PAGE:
Director: Lone Scherfig
Cast: Carey Mulligan, Peter Sarsgaard, Dominic Cooper, Rosamund Pike, Alfred Molina, Olivia Williams, Emma Thompson
Jenny (Mulligan) is 16. She lives in Twickenham. She does her homework. She listens to French records. She dreams of a place at Oxford. She's got a bright future ahead of her. But when older man David (Sarsgaard) enters her life, wooing her with his world of maroon sports cars, expensive clothes and jazz clubs, that future gets a little overshadowed. Sure, she'll get an education, but it's easy to see that she'll learn the hard way.
You can't really blame her, though. Smooth and suave, Sarsgaard is slippery, sleazy and, most importantly, seductive. You may not think it to look at him, but he carries such an air of open possibility that David is completely disarming. Even Jenny's conservative parents fall for him, especially Jack (Molina), her protective father. At first he can't see what the fuss is about - why would she go to Westminster for a concert when she could go to the local church recital? But when the chance to get (the deceased) C.S Lewis to sign a copy of The Lion, the Witch, and the Wardrobe comes up, he too is taken in by David's seemingly spotless style of living; comforted by the presence of David's fictional Aunt Helen, he's happy for her to travel to Oxford for the weekend. Maybe she can make connections there.
Not the kind that he thinks. The real Helen (Pike) is a clueless, stuck-up snob, whose uncultured idiocy is hidden well by her stunning looks. Waving around a martini glass with a disdainful manner, she's a wonderfully hilarious example of the sham behind David's sophisticated facade ("I read that in 50 years time no-one will speak Latin anymore. Not even the Latin people.") As her dodgy-dealing partner, Danny, Dominic Cooper is excellent, as always, a dapper man about town with a bitter appreciation for Jenny's real potential.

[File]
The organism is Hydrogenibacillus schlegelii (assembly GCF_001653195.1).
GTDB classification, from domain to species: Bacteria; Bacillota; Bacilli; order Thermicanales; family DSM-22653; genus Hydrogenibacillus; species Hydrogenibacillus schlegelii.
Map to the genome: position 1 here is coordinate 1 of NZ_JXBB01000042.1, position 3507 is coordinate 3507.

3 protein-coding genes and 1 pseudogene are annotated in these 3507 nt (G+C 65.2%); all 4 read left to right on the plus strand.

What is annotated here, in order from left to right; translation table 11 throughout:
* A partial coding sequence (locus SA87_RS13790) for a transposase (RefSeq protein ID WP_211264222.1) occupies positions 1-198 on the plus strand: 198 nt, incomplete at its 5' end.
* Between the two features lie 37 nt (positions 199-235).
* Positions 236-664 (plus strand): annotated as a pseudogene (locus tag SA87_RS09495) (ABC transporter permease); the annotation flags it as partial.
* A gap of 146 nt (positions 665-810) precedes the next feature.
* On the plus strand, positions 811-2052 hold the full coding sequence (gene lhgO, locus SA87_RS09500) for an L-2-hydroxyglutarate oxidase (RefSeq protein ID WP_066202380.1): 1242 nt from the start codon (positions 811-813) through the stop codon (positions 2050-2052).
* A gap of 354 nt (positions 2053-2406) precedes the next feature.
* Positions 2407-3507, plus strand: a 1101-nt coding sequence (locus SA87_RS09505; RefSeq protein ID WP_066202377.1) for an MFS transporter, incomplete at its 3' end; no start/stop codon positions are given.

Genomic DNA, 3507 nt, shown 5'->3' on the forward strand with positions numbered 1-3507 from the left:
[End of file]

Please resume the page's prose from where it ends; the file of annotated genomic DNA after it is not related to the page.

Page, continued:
Back home, her schoolfriends are stunned by her Chanel perfume and Parisian cigarettes. An entire community hoodwinking themselves, no-one can admit the danger Jenny's in. Except for her teacher, Miss Stubbs (Williams), and her headteacher (Thompson). They're all too aware of what can happen to young women, offering words of warning in low-key, believable supporting turns.
Losing 6 years off her 22, the real star of the show is Mulligan. Perfectly balancing her age with burgeoning sexuality, her cute naivety and educated innocence make for a winning match. Adapting Lynn Barber's autobiographical memoirs, Nick Hornby knows how to delve into the male mind, but here he scripts a substantial and sympathetic schoolgirl, giving Mulligan much to play with. It's an accomplished screenplay, peppered with period detail and witty dialogue ("I don't want to lose my virginity to a piece of fruit!").
Reservedly shot by Lone Scherfig, he constructs a superb setting out of 60s London. His camera drifts casually to the side of the streets, showcasing the lovely locales and impressive production design. Coaxing charming performances out of all his cast, Sherfig's sad story is familiar yet memorable. Lots of of girls have lost their way into the backseat of a car, but this predictable period piece is a pleasure to watch.
With its strong cast and sound direction, An Education is hard to resist. It's a sexy, intoxicating slice of 1961; sit down for one second and it'll sweep you right off your feet.
- alfred molina
- an education
- carey mulligan
- dominic cooper
- emma thompson
- london film festival
- lone scherfig
- lynn barber